For one thing, the Democrats are perfectly capable of screwing things up even worse. For another, the White House's serial missteps of the past six years leave Americans vulnerable in ways that are not readily obvious but are pretty freaking diabolical, and I would much rather have the Bush legacy be mediocrity and not disaster.
No matter. We now have the specter (no, not you, Arlen) of Engineer George’s Mission Accomplished Express chuff chuffing ever faster down the track toward a crack up with an oncoming train, the Shit Happens Express. (More about that in a bit.)
Given this scenario, it is interesting in a voyeuristic sort of way to identify the Republicans who:
* Have jumped off the Mission Accomplished Express.
* Are undecided about whether to stay aboard.
* Are puffing on the last of their Jack Abramoff autographed stogies in the club car and show no intention of jumping.
There was just no way that this man with a frat boy smirk -- who had been propped up in everything he had done in life and still managed to pull off some stunning failures -- had the ability to drive the American locomotive into the 21st century. These are complex times and although he does not lack for smarts, Engineer George is a simpleton.
When I factored in Cheney, Rumsfeld, Wolfowitz, Perle and Company, who would be stoking the firebox on the Mission Accomplished Express while George played engineer, the prospect of the coming years was downright terrifying. And that was before the 9/11 attacks.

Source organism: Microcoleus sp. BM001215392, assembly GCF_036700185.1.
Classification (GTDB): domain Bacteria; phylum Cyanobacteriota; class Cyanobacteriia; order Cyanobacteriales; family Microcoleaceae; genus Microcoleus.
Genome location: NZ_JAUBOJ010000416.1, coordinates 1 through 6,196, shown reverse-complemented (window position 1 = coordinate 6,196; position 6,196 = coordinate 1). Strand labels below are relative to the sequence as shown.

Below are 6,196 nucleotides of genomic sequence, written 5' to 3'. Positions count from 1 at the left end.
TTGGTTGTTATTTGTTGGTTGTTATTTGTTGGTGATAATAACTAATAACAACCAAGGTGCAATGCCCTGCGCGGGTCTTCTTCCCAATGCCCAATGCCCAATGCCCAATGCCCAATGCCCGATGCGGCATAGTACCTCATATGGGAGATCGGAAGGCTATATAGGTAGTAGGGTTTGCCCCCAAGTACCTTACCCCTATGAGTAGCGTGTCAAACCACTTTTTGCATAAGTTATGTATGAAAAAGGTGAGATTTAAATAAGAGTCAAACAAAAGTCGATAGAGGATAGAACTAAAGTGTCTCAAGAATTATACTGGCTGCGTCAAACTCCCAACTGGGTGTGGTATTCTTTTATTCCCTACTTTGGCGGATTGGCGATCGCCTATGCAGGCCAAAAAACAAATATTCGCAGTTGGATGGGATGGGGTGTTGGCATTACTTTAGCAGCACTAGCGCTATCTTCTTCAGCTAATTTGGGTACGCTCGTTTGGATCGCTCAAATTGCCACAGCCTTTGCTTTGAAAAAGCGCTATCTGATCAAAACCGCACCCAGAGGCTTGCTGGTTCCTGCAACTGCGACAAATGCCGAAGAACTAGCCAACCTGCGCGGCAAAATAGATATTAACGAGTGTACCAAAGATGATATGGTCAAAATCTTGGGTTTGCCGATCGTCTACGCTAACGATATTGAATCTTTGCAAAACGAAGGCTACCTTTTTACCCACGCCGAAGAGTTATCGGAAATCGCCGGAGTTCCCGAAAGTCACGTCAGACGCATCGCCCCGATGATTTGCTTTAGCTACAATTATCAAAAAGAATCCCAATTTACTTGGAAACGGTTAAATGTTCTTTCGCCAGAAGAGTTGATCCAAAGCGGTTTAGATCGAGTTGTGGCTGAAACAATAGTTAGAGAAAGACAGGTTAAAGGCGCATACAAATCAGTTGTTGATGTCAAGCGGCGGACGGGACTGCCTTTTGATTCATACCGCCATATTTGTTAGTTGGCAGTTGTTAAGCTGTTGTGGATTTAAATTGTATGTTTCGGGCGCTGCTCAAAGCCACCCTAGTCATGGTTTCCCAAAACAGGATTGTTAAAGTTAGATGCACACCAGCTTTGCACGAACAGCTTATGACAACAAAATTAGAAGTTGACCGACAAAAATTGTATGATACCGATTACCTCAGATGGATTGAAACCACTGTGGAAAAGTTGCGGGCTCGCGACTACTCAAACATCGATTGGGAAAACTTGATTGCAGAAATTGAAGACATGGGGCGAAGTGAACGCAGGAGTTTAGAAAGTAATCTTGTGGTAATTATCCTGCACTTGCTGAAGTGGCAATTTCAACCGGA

Nevertheless, I was not prepared for the godawfulness of what has ensued, which is why the train wreck will be of such epic proportions:
* Failing to make good on a single campaign promise of consequence despite a compliant Congress and a post-9/11 mandate comparable to that given FDR after
* Pledging to reinvigorate the intelligence community to be able to meet the unprecedented challenges of the War on Terror, but instead presiding over a new generation of turf battles that have been led, in many cases, by hacks whose sole qualifications were their ties to the GOP power elite.
* Declaring an unprovoked war on a favorite pre-existing target of the Coal Car Cabal, thereby diverting resources from the real War on Terror and plunging the
into a quagmire that has cost nearly $300 billion, taken over 3,000 American lives and tens of thousands of Iraqi lives, and further destabilized the U.S. Middle East.
* Making a mockery of the separation of powers, fixating on secrecy to the point of obsession, and trying to rob Americans of their most fundamental civil liberties.
* Revealing that "compassionate conservatism" was merely a focus group-tested mantra through giveaways to the wealthy and attacks on the middle class, pandering to the religious right wing, and showing an appalling indifference to human suffering except when it could be used for political gain.
There may be a foretelling of things to come this week when the Senate votes on the first of a number of measures on
Then there’s the Watergate Precedent.